Weekend Update: Search Engine Milestones
Have you tried out Google’s now “map it” feature yet? The Official Google Blog let us know on Friday that if you say “map it” while using their GOOG-411 service, Google will map out your location and send you a text messages with directions, plus a link to a map.
If the feature actually works that sounds pretty sweet. I never quite trust speech recognition systems but that’s probably because I am completely unable to use them. Michael Gray tried it out and apparently Google isn’t Long Island-friendly (another reason to move to Smithtown, Michael) and the link to his map turned out to be unclickable. Sweet. Hopefully Google won’t leave too many users stranded or send them in the wrong direction. For now, I’ll just stick to printing my directions out ahead of time. Or calling one of my male friends who isn’t navigationally retarded. [Way more exciting than that is that you can drag and drop to change your route. You have no idea happy this makes me.–Susan] – I think I just don’t find maps as exciting as you do. Probably because I have a life.
SEOmoz Hits Million Link Milestone
Over in Mozzland, Rand shares his secret for obtaining a Yahoo-reported million+ links in just under three years. You’ve got to hand it to those Mozzers; they’ve been suckering us all into linking to them a whole bunch. I say we stop. Permanently. Huzzah!
(Just kidding, Rand.)
Rand breaks down his secret link building sauce into three parts: Content, community and timing. The most impressive thing about SEOmoz has always been the level of engagement present in their community, especially when participating with the Mozzers means you have to deal with Rebecca. Yikes.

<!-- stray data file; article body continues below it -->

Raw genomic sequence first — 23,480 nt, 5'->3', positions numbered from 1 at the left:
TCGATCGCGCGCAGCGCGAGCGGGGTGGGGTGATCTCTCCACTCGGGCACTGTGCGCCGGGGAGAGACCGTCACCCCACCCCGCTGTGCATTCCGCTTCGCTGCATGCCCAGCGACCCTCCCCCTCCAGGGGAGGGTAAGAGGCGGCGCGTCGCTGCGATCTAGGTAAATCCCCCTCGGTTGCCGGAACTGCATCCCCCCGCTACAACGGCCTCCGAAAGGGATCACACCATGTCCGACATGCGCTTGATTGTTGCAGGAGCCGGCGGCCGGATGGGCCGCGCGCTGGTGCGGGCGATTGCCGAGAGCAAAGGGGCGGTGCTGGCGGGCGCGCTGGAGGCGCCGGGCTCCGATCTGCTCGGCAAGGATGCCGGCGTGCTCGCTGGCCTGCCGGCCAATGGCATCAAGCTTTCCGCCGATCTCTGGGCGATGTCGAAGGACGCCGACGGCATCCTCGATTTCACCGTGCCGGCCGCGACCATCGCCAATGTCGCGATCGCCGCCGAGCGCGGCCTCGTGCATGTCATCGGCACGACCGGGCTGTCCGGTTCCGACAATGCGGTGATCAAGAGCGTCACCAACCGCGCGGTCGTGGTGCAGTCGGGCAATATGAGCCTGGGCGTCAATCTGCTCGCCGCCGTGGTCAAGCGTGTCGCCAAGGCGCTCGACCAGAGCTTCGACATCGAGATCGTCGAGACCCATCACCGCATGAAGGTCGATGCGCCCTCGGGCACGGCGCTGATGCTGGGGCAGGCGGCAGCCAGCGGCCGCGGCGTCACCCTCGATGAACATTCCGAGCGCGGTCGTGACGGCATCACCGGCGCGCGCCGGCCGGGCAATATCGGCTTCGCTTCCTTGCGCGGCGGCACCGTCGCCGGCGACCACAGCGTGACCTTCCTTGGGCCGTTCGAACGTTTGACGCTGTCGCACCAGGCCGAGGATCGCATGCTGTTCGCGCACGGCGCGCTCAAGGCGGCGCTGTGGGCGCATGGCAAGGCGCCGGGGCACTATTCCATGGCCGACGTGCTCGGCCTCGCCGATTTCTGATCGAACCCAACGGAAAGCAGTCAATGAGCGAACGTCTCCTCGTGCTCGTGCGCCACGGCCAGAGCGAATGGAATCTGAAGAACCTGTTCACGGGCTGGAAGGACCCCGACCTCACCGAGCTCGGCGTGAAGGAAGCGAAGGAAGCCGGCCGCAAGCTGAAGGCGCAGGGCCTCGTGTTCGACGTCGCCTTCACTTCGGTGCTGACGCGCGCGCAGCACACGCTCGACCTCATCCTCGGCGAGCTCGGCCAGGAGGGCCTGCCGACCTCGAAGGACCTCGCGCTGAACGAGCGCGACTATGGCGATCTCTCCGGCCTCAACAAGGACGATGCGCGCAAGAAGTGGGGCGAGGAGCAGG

Congrats to Rand and his team (minus Rebecca). Now if we could only get you guys to stop using that horrid “linkerati” term. Oh, and I hope Jane gets a cookie for all her Web 2.0 work.
Do People Trust You?
With all the talk about community, I thought it might be fun to remind everyone about Stanford’s Guidelines for Web Credibility. The Top 10 list is a few years old now and is mostly common sense, but it’s important stuff that’s often overlooked by site owners. All the number one Google rankings on the Web won’t help you if users get to your site and decide you’re not trustworthy.
How do you create a trustworthy site? By showing users who you are and what you’re about. Build site credibility by letting users see real faces exist behind your Web site. Include an About page, make it easy for users to contact you, update content, avoid typos, don’t oversell, etc. It’s common sense but a lot of it gets forgotten while you’re focusing on your search engine optimization campaign. The little stuff matters; don’t forget it.
If you haven’t read Stanford’s guide, check it out.
If you have, give yourself a refresher and make sure you’re not doing yourself a disservice by optimizing a site that users aren’t inclined to trust.
Wikipedia puts search engine optimization on the home page. A sign of the apocalypse? Their Say Anything moment to the optimization community? I don’t know but it makes me itchy.
Danny Sullivan’s kids don’t know what Internet Explorer is. It’s both beautiful and totally not fair. To fully appreciate Firefox, you really need to know what it’s like to have IE crash on you every 5 minutes. The mini-Sullivans are so spoiled.